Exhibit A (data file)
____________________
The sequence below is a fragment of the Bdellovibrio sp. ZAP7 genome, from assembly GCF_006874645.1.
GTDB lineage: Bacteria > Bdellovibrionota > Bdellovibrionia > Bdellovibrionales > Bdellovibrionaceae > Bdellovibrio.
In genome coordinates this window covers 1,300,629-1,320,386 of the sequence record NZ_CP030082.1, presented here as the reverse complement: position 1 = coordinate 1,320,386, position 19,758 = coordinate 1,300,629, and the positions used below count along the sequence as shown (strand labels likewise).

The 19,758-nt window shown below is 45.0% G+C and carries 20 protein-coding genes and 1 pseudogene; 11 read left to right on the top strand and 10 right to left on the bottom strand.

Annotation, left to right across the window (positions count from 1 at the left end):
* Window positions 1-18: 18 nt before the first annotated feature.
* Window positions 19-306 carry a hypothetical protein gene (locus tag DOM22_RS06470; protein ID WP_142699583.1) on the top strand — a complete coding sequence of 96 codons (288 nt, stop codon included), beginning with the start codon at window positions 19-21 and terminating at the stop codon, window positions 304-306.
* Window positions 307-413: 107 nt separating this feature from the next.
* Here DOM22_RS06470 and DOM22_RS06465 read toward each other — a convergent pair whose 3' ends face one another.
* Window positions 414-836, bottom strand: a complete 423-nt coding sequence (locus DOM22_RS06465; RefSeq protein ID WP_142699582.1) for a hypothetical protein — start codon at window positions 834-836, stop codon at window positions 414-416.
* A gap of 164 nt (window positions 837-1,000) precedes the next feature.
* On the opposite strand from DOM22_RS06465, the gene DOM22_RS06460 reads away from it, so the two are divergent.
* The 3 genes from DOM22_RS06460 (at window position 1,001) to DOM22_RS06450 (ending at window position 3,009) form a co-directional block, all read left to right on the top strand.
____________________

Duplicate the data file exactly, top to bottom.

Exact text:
The sequence below is a fragment of the Bdellovibrio sp. ZAP7 genome, from assembly GCF_006874645.1.
GTDB lineage: Bacteria > Bdellovibrionota > Bdellovibrionia > Bdellovibrionales > Bdellovibrionaceae > Bdellovibrio.
In genome coordinates this window covers 1,300,629-1,320,386 of the sequence record NZ_CP030082.1, presented here as the reverse complement: position 1 = coordinate 1,320,386, position 19,758 = coordinate 1,300,629, and the positions used below count along the sequence as shown (strand labels likewise).

The 19,758-nt window shown below is 45.0% G+C and carries 20 protein-coding genes and 1 pseudogene; 11 read left to right on the top strand and 10 right to left on the bottom strand.

Annotation, left to right across the window (positions count from 1 at the left end):
* Window positions 1-18: 18 nt before the first annotated feature.
* Window positions 19-306 carry a hypothetical protein gene (locus tag DOM22_RS06470; protein ID WP_142699583.1) on the top strand — a complete coding sequence of 96 codons (288 nt, stop codon included), beginning with the start codon at window positions 19-21 and terminating at the stop codon, window positions 304-306.
* Window positions 307-413: 107 nt separating this feature from the next.
* Here DOM22_RS06470 and DOM22_RS06465 read toward each other — a convergent pair whose 3' ends face one another.
* Window positions 414-836, bottom strand: a complete 423-nt coding sequence (locus DOM22_RS06465; RefSeq protein ID WP_142699582.1) for a hypothetical protein — start codon at window positions 834-836, stop codon at window positions 414-416.
* A gap of 164 nt (window positions 837-1,000) precedes the next feature.
* On the opposite strand from DOM22_RS06465, the gene DOM22_RS06460 reads away from it, so the two are divergent.
* The 3 genes from DOM22_RS06460 (at window position 1,001) to DOM22_RS06450 (ending at window position 3,009) form a co-directional block, all read left to right on the top strand.